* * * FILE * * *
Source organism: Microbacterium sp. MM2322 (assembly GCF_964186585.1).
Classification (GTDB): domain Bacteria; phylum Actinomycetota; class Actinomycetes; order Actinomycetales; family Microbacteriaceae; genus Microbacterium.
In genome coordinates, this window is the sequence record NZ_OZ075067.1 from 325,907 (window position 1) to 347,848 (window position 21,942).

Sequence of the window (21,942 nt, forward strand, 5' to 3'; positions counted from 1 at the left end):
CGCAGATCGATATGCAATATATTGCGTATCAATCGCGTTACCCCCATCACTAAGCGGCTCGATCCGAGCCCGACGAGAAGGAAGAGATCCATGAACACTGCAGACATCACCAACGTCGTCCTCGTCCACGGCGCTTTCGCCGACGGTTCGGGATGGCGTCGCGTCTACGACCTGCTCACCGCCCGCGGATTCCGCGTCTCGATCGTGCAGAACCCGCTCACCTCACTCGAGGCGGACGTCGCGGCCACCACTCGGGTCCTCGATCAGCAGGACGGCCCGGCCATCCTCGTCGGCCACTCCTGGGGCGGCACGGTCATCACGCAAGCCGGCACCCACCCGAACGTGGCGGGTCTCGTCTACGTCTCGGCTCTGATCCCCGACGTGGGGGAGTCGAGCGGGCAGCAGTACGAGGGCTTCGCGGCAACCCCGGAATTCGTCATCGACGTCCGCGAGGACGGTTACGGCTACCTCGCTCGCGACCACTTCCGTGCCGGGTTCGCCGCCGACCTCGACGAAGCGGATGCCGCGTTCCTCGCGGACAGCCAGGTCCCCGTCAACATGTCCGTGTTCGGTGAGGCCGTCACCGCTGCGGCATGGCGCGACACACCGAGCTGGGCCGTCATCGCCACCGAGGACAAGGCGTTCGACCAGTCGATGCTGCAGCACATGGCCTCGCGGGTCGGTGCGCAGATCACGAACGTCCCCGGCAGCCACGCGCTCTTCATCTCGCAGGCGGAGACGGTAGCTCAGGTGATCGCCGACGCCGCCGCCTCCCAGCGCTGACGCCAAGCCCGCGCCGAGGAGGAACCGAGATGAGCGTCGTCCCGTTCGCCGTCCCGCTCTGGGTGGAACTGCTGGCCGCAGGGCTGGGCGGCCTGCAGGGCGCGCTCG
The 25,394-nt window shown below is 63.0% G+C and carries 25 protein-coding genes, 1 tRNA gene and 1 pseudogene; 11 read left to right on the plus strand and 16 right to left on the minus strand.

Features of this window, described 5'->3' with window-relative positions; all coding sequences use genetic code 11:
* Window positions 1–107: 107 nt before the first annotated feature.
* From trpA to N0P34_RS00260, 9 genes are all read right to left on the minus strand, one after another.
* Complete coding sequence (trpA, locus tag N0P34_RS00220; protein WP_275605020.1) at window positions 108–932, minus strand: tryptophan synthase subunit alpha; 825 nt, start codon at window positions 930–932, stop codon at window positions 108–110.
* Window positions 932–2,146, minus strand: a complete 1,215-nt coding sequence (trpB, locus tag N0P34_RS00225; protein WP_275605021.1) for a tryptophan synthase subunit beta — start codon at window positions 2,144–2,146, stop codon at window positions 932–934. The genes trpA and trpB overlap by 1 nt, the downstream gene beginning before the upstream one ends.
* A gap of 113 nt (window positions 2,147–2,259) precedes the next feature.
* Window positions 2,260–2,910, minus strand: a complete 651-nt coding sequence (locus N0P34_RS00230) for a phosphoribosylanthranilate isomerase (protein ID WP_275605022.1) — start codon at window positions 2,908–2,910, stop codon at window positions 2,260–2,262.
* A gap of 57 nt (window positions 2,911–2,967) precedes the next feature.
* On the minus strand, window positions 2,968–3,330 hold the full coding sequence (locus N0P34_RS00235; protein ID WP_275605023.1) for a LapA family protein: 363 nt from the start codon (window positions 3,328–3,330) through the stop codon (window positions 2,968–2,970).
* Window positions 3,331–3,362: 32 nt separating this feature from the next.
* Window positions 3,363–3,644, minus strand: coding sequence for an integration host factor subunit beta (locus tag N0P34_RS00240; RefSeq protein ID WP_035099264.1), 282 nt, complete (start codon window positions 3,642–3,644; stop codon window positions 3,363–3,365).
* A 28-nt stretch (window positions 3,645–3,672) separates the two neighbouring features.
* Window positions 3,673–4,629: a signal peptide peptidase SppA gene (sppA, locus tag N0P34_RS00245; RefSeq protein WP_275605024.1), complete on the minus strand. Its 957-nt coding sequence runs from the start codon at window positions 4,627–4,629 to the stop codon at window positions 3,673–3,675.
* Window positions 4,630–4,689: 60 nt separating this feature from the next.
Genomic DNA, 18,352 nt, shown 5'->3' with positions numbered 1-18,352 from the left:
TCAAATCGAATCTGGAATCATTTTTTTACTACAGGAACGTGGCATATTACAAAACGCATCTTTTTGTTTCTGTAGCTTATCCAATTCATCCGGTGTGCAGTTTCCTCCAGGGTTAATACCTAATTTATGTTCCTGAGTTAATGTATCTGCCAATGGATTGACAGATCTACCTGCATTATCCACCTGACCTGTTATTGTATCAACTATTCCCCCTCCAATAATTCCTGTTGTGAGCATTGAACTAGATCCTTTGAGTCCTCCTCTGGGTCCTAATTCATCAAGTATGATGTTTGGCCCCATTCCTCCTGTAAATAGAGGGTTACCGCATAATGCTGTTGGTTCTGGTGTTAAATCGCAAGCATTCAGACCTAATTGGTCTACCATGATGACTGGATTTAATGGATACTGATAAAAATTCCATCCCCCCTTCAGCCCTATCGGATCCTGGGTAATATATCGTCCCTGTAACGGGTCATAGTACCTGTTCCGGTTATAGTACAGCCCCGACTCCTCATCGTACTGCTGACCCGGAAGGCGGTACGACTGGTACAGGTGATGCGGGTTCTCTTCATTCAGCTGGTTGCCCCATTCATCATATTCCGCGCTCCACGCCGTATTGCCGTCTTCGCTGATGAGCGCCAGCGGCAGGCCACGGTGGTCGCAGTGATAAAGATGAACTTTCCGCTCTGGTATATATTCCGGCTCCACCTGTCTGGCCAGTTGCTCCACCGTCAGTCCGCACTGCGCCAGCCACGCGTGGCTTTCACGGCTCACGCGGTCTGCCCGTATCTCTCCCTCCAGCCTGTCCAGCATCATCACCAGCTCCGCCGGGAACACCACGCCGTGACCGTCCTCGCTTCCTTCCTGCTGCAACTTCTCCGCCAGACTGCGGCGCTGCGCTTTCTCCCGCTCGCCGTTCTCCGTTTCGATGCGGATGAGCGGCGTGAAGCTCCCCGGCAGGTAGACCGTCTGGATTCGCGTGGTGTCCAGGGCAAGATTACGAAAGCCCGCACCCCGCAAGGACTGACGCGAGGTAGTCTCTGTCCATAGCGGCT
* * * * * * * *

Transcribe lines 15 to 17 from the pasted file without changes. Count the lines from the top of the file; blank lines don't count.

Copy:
* On the minus strand, window positions 2,968–3,330 hold the full coding sequence (locus N0P34_RS00235; protein ID WP_275605023.1) for a LapA family protein: 363 nt from the start codon (window positions 3,328–3,330) through the stop codon (window positions 2,968–2,970).
* Window positions 3,331–3,362: 32 nt separating this feature from the next.
* Window positions 3,363–3,644, minus strand: coding sequence for an integration host factor subunit beta (locus tag N0P34_RS00240; RefSeq protein ID WP_035099264.1), 282 nt, complete (start codon window positions 3,642–3,644; stop codon window positions 3,363–3,365).